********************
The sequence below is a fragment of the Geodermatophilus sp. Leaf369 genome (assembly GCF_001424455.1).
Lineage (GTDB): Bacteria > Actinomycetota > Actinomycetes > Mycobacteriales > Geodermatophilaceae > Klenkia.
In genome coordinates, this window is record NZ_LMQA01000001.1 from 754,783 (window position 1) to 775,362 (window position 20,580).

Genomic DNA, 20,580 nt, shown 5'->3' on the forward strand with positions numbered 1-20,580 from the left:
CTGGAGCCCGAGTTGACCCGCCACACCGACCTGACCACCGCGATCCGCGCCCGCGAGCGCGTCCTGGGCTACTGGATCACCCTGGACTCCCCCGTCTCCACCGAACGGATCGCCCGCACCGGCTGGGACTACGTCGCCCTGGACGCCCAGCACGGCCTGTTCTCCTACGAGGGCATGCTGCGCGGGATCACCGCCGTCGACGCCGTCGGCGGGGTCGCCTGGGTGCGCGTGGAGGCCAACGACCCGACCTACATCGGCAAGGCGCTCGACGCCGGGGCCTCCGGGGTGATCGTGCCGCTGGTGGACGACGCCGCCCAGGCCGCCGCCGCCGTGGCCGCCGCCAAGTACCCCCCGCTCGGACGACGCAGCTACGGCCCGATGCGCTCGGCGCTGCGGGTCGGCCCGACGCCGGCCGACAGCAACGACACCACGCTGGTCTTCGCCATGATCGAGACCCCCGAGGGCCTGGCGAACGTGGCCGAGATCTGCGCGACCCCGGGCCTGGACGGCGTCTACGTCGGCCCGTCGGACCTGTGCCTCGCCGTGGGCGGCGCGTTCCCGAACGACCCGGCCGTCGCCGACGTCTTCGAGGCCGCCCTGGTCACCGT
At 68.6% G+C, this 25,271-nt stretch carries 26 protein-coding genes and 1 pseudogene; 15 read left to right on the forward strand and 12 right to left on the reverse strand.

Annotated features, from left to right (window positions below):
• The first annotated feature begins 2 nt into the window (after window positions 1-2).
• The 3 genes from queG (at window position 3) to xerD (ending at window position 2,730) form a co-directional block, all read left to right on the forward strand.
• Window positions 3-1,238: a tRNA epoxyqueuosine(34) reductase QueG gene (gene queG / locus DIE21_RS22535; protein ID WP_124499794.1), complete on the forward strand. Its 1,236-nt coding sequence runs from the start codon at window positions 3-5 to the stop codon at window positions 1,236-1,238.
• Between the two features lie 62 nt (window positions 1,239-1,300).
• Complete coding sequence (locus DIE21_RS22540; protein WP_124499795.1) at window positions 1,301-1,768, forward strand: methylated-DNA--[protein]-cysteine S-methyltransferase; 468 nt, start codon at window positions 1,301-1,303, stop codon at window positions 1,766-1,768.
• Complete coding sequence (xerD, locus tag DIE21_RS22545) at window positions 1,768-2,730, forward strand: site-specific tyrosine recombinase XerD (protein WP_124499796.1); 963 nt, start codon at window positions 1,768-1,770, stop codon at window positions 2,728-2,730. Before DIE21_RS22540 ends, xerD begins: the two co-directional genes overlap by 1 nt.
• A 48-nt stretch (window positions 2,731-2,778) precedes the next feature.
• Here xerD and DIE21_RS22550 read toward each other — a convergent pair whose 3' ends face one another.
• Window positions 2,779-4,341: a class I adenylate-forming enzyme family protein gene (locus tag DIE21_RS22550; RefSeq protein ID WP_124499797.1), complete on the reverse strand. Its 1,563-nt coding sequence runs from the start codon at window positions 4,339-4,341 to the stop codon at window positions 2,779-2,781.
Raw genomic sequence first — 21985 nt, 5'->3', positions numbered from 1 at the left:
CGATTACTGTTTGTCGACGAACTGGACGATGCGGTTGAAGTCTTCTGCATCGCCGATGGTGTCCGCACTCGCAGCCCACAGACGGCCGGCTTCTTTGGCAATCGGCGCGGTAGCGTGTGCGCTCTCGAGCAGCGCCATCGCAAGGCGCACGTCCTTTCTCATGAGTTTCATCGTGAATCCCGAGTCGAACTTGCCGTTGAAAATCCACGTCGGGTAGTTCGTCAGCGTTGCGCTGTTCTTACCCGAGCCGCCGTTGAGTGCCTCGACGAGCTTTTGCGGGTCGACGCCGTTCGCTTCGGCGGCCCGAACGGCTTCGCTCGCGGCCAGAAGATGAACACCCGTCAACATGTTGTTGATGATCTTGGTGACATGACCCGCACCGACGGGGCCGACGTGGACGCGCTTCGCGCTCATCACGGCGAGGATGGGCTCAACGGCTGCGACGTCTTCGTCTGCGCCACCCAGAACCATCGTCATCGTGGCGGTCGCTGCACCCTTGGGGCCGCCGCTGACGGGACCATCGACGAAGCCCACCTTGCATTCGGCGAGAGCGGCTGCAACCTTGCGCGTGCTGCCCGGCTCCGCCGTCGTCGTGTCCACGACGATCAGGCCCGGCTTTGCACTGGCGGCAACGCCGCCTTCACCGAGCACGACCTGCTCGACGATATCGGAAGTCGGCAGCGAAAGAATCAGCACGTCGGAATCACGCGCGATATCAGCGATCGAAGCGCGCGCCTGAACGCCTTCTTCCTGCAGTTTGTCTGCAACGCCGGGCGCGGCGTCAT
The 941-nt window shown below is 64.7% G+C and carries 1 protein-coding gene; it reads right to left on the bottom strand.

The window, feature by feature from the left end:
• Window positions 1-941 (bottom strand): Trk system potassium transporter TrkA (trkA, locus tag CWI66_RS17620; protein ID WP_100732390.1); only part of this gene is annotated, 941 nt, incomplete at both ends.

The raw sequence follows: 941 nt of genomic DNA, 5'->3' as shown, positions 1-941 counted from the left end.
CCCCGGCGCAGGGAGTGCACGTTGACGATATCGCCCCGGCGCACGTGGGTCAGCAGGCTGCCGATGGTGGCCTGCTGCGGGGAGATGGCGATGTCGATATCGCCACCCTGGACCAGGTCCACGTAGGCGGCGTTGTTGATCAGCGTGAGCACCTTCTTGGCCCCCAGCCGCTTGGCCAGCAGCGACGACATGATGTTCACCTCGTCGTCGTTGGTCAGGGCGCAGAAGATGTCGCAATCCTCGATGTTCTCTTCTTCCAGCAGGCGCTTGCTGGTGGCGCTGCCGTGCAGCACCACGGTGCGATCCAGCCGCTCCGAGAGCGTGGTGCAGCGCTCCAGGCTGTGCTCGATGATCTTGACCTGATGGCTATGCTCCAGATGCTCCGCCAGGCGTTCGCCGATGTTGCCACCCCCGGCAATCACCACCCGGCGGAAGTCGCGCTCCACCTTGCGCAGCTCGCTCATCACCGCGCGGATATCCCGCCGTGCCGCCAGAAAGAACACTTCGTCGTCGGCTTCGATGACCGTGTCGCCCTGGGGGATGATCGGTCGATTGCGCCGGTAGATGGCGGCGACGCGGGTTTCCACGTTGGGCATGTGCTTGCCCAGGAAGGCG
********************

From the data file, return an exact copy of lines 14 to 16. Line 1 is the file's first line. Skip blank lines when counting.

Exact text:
• A 48-nt stretch (window positions 2,731-2,778) precedes the next feature.
• Here xerD and DIE21_RS22550 read toward each other — a convergent pair whose 3' ends face one another.
• Window positions 2,779-4,341: a class I adenylate-forming enzyme family protein gene (locus tag DIE21_RS22550; RefSeq protein ID WP_124499797.1), complete on the reverse strand. Its 1,563-nt coding sequence runs from the start codon at window positions 4,339-4,341 to the stop codon at window positions 2,779-2,781.